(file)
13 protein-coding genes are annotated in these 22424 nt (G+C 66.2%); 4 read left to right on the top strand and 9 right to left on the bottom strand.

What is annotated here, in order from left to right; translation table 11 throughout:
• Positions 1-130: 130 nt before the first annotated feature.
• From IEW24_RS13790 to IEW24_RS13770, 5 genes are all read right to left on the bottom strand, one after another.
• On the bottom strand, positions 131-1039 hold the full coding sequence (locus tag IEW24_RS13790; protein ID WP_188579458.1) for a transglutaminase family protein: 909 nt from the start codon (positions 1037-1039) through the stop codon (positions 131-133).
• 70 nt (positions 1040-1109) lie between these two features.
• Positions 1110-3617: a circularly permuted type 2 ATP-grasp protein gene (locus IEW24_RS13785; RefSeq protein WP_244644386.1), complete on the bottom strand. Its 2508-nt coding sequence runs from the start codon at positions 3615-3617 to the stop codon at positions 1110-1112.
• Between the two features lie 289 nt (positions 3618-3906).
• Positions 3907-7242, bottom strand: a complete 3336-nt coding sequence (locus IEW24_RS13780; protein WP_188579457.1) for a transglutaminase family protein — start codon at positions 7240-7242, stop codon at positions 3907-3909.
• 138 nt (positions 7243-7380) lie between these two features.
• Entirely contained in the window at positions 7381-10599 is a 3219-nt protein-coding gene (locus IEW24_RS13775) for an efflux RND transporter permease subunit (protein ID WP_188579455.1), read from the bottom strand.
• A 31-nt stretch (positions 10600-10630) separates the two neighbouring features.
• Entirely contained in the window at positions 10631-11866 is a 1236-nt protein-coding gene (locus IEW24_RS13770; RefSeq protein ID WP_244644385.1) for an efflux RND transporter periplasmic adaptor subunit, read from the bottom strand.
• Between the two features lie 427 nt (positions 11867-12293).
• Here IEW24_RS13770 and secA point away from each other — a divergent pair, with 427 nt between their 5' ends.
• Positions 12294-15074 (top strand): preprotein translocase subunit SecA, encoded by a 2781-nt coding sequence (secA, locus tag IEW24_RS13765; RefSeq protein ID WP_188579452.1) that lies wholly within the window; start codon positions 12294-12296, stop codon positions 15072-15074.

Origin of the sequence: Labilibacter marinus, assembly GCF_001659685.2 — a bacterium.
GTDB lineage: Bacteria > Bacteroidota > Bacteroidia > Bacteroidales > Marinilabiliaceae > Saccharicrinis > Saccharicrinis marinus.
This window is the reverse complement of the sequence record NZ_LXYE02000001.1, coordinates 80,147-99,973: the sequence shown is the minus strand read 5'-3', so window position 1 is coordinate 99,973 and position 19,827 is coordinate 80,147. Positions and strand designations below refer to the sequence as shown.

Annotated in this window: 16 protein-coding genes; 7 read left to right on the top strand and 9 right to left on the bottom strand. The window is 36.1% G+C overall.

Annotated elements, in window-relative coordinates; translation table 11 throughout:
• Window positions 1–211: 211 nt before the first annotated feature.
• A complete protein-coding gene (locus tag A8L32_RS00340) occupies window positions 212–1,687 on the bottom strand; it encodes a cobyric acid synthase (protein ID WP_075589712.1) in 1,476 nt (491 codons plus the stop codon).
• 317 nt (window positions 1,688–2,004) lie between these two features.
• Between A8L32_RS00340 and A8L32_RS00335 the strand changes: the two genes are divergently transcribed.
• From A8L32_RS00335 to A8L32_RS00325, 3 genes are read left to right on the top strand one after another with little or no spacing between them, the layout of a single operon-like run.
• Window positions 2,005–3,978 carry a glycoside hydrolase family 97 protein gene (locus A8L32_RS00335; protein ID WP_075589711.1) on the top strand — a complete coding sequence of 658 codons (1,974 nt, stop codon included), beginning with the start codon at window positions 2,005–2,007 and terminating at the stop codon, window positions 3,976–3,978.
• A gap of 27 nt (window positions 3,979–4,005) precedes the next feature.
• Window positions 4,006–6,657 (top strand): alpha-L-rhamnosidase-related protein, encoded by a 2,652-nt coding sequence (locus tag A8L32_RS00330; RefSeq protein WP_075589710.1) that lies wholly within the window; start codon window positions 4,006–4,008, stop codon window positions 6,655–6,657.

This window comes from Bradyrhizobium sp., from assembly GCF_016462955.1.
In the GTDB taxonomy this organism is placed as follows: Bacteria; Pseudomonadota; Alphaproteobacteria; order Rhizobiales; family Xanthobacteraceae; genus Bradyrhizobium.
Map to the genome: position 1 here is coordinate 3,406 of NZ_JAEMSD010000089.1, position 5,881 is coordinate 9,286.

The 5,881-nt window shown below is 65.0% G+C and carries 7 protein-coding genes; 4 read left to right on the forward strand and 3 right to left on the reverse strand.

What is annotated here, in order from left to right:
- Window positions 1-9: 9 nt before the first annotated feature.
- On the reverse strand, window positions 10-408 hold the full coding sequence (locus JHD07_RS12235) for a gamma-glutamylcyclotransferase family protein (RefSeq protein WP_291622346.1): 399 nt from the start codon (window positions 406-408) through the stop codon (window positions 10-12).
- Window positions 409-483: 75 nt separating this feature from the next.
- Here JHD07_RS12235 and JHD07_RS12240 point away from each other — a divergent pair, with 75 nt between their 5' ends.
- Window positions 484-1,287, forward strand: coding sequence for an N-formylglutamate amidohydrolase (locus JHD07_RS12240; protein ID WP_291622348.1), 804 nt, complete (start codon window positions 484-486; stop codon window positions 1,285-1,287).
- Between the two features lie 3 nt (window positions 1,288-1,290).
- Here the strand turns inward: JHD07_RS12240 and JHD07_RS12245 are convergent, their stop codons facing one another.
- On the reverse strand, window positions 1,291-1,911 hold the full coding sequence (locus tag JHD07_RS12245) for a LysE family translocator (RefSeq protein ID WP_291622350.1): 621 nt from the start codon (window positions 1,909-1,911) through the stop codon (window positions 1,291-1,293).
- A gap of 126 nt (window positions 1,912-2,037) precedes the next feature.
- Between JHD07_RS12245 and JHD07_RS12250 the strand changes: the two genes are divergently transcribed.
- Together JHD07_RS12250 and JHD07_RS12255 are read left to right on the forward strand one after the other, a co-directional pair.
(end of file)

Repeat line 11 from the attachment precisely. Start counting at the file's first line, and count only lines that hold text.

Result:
• Entirely contained in the window at positions 7381-10599 is a 3219-nt protein-coding gene (locus IEW24_RS13775) for an efflux RND transporter permease subunit (protein ID WP_188579455.1), read from the bottom strand.